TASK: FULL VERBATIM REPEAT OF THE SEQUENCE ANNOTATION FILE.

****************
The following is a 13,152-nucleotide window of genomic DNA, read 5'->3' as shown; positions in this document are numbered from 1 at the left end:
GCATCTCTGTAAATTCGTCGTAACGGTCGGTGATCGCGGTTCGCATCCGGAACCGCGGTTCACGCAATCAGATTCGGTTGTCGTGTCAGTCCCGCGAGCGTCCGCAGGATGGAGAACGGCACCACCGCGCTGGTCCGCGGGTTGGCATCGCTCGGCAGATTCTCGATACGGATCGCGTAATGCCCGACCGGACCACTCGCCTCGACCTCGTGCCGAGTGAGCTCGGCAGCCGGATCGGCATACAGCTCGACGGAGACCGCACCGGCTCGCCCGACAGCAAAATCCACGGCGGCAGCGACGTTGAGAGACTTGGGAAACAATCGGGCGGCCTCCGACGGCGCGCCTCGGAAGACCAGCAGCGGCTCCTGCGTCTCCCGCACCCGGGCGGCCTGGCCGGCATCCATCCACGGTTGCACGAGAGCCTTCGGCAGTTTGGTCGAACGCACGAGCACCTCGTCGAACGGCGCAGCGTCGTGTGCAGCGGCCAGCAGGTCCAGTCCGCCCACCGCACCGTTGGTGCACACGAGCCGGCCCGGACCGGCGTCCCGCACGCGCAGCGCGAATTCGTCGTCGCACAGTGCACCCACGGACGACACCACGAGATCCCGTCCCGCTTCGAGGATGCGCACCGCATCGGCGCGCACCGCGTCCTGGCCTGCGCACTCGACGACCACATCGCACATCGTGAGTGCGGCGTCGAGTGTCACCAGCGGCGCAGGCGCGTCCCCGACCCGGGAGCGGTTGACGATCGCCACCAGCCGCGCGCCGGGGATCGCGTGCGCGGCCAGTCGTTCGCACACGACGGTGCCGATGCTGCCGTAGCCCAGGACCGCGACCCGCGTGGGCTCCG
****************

The following is a 13,152-nucleotide window of genomic DNA, read 5'->3' as shown; positions in this document are numbered from 1 at the left end:
GCATCTCTGTAAATTCGTCGTAACGGTCGGTGATCGCGGTTCGCATCCGGAACCGCGGTTCACGCAATCAGATTCGGTTGTCGTGTCAGTCCCGCGAGCGTCCGCAGGATGGAGAACGGCACCACCGCGCTGGTCCGCGGGTTGGCATCGCTCGGCAGATTCTCGATACGGATCGCGTAATGCCCGACCGGACCACTCGCCTCGACCTCGTGCCGAGTGAGCTCGGCAGCCGGATCGGCATACAGCTCGACGGAGACCGCACCGGCTCGCCCGACAGCAAAATCCACGGCGGCAGCGACGTTGAGAGACTTGGGAAACAATCGGGCGGCCTCCGACGGCGCGCCTCGGAAGACCAGCAGCGGCTCCTGCGTCTCCCGCACCCGGGCGGCCTGGCCGGCATCCATCCACGGTTGCACGAGAGCCTTCGGCAGTTTGGTCGAACGCACGAGCACCTCGTCGAACGGCGCAGCGTCGTGTGCAGCGGCCAGCAGGTCCAGTCCGCCCACCGCACCGTTGGTGCACACGAGCCGGCCCGGACCGGCGTCCCGCACGCGCAGCGCGAATTCGTCGTCGCACAGTGCACCCACGGACGACACCACGAGATCCCGTCCCGCTTCGAGGATGCGCACCGCATCGGCGCGCACCGCGTCCTGGCCTGCGCACTCGACGACCACATCGCACATCGTGAGTGCGGCGTCGAGTGTCACCAGCGGCGCAGGCGCGTCCCCGACCCGGGAGCGGTTGACGATCGCCACCAGCCGCGCGCCGGGGATCGCGTGCGCGGCCAGTCGTTCGCACACGACGGTGCCGATGCTGCCGTAGCCCAGGACCGCGACCCGCGTGGGCTCCG